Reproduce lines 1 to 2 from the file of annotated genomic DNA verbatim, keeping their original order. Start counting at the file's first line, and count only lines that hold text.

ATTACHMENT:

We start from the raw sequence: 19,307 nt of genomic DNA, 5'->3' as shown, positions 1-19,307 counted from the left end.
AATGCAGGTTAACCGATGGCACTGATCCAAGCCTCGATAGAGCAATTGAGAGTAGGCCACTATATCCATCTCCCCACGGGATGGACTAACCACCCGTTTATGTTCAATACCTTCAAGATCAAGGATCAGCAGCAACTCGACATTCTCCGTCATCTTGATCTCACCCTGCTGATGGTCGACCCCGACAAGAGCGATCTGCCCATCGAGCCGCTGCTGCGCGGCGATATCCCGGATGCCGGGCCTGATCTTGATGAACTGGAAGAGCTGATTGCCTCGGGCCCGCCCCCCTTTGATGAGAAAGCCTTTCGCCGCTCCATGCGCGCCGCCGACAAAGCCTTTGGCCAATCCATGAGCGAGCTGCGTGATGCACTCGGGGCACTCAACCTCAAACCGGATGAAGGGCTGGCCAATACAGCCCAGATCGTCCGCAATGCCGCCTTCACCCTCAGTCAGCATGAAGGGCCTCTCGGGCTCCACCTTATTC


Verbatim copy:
We start from the raw sequence: 19,307 nt of genomic DNA, 5'->3' as shown, positions 1-19,307 counted from the left end.
AATGCAGGTTAACCGATGGCACTGATCCAAGCCTCGATAGAGCAATTGAGAGTAGGCCACTATATCCATCTCCCCACGGGATGGACTAACCACCCGTTTATGTTCAATACCTTCAAGATCAAGGATCAGCAGCAACTCGACATTCTCCGTCATCTTGATCTCACCCTGCTGATGGTCGACCCCGACAAGAGCGATCTGCCCATCGAGCCGCTGCTGCGCGGCGATATCCCGGATGCCGGGCCTGATCTTGATGAACTGGAAGAGCTGATTGCCTCGGGCCCGCCCCCCTTTGATGAGAAAGCCTTTCGCCGCTCCATGCGCGCCGCCGACAAAGCCTTTGGCCAATCCATGAGCGAGCTGCGTGATGCACTCGGGGCACTCAACCTCAAACCGGATGAAGGGCTGGCCAATACAGCCCAGATCGTCCGCAATGCCGCCTTCACCCTCAGTCAGCATGAAGGGCCTCTCGGGCTCCACCTTATTC